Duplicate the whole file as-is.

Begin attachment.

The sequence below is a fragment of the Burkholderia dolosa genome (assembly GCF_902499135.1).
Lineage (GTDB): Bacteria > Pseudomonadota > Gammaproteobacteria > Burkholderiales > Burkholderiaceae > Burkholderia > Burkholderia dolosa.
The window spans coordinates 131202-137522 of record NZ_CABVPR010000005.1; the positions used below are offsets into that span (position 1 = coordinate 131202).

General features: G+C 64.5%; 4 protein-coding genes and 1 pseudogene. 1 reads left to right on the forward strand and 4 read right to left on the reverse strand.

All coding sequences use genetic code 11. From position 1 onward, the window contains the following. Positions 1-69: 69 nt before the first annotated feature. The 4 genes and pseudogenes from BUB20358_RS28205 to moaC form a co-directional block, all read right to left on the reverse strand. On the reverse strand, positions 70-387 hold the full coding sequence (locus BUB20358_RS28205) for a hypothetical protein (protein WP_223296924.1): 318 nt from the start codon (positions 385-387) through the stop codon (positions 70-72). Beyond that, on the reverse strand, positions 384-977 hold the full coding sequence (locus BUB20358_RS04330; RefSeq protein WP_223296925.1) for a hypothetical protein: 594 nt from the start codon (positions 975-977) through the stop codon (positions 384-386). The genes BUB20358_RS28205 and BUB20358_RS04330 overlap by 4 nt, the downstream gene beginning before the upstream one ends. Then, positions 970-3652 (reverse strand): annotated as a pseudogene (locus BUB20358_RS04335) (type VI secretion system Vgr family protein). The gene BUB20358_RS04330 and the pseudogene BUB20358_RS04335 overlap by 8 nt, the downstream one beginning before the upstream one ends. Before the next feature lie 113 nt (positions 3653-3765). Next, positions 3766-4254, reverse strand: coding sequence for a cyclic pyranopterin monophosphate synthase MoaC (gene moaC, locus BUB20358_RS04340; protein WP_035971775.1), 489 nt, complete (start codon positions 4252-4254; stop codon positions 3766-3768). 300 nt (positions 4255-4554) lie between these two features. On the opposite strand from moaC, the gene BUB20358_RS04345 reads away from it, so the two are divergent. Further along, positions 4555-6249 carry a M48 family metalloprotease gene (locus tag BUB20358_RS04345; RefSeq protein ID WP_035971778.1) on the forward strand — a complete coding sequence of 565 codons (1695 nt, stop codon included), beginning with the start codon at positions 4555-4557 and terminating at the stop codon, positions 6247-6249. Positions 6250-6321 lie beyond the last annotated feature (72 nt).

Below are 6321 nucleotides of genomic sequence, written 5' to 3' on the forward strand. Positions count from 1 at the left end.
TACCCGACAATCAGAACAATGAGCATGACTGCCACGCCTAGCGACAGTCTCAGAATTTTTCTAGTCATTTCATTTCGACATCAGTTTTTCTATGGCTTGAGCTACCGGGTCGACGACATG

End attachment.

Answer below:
The sequence below is a fragment of the Burkholderia dolosa genome (assembly GCF_902499135.1).
Lineage (GTDB): Bacteria > Pseudomonadota > Gammaproteobacteria > Burkholderiales > Burkholderiaceae > Burkholderia > Burkholderia dolosa.
The window spans coordinates 131202-137522 of record NZ_CABVPR010000005.1; the positions used below are offsets into that span (position 1 = coordinate 131202).

General features: G+C 64.5%; 4 protein-coding genes and 1 pseudogene. 1 reads left to right on the forward strand and 4 read right to left on the reverse strand.

All coding sequences use genetic code 11. From position 1 onward, the window contains the following. Positions 1-69: 69 nt before the first annotated feature. The 4 genes and pseudogenes from BUB20358_RS28205 to moaC form a co-directional block, all read right to left on the reverse strand. On the reverse strand, positions 70-387 hold the full coding sequence (locus BUB20358_RS28205) for a hypothetical protein (protein WP_223296924.1): 318 nt from the start codon (positions 385-387) through the stop codon (positions 70-72). Beyond that, on the reverse strand, positions 384-977 hold the full coding sequence (locus BUB20358_RS04330; RefSeq protein WP_223296925.1) for a hypothetical protein: 594 nt from the start codon (positions 975-977) through the stop codon (positions 384-386). The genes BUB20358_RS28205 and BUB20358_RS04330 overlap by 4 nt, the downstream gene beginning before the upstream one ends. Then, positions 970-3652 (reverse strand): annotated as a pseudogene (locus BUB20358_RS04335) (type VI secretion system Vgr family protein). The gene BUB20358_RS04330 and the pseudogene BUB20358_RS04335 overlap by 8 nt, the downstream one beginning before the upstream one ends. Before the next feature lie 113 nt (positions 3653-3765). Next, positions 3766-4254, reverse strand: coding sequence for a cyclic pyranopterin monophosphate synthase MoaC (gene moaC, locus BUB20358_RS04340; protein WP_035971775.1), 489 nt, complete (start codon positions 4252-4254; stop codon positions 3766-3768). 300 nt (positions 4255-4554) lie between these two features. On the opposite strand from moaC, the gene BUB20358_RS04345 reads away from it, so the two are divergent. Further along, positions 4555-6249 carry a M48 family metalloprotease gene (locus tag BUB20358_RS04345; RefSeq protein ID WP_035971778.1) on the forward strand — a complete coding sequence of 565 codons (1695 nt, stop codon included), beginning with the start codon at positions 4555-4557 and terminating at the stop codon, positions 6247-6249. Positions 6250-6321 lie beyond the last annotated feature (72 nt).

Below are 6321 nucleotides of genomic sequence, written 5' to 3' on the forward strand. Positions count from 1 at the left end.
TACCCGACAATCAGAACAATGAGCATGACTGCCACGCCTAGCGACAGTCTCAGAATTTTTCTAGTCATTTCATTTCGACATCAGTTTTTCTATGGCTTGAGCTACCGGGTCGACGACATG